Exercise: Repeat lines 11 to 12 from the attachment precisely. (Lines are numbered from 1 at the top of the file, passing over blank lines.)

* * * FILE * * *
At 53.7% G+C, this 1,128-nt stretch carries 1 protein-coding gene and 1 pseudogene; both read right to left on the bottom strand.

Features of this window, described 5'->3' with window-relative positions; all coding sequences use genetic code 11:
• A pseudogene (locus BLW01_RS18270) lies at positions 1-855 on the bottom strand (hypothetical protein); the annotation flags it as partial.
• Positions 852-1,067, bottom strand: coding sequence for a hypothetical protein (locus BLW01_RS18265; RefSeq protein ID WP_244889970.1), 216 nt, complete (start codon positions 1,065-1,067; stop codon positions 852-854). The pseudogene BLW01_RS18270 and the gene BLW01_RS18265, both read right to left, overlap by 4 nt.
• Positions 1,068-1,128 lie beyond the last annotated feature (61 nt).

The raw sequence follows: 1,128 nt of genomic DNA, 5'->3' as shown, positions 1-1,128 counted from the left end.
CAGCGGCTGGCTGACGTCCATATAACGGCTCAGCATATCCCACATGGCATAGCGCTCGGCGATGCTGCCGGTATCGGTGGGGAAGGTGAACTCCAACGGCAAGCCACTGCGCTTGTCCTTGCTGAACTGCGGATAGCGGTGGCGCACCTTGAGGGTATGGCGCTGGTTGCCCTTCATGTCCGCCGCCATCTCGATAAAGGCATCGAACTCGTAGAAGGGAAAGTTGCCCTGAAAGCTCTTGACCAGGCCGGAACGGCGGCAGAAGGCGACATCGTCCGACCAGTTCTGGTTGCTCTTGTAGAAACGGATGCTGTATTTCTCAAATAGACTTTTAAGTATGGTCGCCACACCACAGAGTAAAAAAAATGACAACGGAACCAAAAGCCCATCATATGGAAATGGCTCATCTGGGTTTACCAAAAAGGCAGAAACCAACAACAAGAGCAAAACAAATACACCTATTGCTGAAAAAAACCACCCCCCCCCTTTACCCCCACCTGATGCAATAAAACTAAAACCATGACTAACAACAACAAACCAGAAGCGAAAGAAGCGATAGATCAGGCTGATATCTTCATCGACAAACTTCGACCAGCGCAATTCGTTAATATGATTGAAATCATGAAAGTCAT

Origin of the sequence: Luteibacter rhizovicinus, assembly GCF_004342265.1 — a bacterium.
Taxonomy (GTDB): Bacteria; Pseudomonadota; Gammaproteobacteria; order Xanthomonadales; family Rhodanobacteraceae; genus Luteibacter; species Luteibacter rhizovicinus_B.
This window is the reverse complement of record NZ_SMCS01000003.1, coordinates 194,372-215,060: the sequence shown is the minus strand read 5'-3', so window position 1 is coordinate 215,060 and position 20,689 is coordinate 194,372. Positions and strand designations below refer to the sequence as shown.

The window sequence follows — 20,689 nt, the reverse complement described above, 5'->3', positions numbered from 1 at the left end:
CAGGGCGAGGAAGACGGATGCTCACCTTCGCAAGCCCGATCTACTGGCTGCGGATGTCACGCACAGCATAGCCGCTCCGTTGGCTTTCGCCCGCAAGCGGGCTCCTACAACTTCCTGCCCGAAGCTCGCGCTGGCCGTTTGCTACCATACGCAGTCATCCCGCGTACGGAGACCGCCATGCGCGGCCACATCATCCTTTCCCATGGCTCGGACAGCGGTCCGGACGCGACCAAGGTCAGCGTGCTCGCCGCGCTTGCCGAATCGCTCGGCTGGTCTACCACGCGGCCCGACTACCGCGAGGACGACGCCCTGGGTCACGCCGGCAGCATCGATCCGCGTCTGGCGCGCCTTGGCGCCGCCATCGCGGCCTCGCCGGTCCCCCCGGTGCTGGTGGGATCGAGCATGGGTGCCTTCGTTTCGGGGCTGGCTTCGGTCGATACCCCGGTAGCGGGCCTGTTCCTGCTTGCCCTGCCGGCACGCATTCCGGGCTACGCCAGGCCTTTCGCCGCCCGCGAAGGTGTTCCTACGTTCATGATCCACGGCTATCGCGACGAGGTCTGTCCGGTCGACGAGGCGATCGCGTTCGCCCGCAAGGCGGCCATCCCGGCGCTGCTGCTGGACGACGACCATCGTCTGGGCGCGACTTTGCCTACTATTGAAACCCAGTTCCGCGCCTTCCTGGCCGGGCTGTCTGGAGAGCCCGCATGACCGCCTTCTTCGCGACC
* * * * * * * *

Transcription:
The window sequence follows — 20,689 nt, the reverse complement described above, 5'->3', positions numbered from 1 at the left end:
CAGGGCGAGGAAGACGGATGCTCACCTTCGCAAGCCCGATCTACTGGCTGCGGATGTCACGCACAGCATAGCCGCTCCGTTGGCTTTCGCCCGCAAGCGGGCTCCTACAACTTCCTGCCCGAAGCTCGCGCTGGCCGTTTGCTACCATACGCAGTCATCCCGCGTACGGAGACCGCCATGCGCGGCCACATCATCCTTTCCCATGGCTCGGACAGCGGTCCGGACGCGACCAAGGTCAGCGTGCTCGCCGCGCTTGCCGAATCGCTCGGCTGGTCTACCACGCGGCCCGACTACCGCGAGGACGACGCCCTGGGTCACGCCGGCAGCATCGATCCGCGTCTGGCGCGCCTTGGCGCCGCCATCGCGGCCTCGCCGGTCCCCCCGGTGCTGGTGGGATCGAGCATGGGTGCCTTCGTTTCGGGGCTGGCTTCGGTCGATACCCCGGTAGCGGGCCTGTTCCTGCTTGCCCTGCCGGCACGCATTCCGGGCTACGCCAGGCCTTTCGCCGCCCGCGAAGGTGTTCCTACGTTCATGATCCACGGCTATCGCGACGAGGTCTGTCCGGTCGACGAGGCGATCGCGTTCGCCCGCAAGGCGGCCATCCCGGCGCTGCTGCTGGACGACGACCATCGTCTGGGCGCGACTTTGCCTACTATTGAAACCCAGTTCCGCGCCTTCCTGGCCGGGCTGTCTGGAGAGCCCGCATGACCGCCTTCTTCGCGACC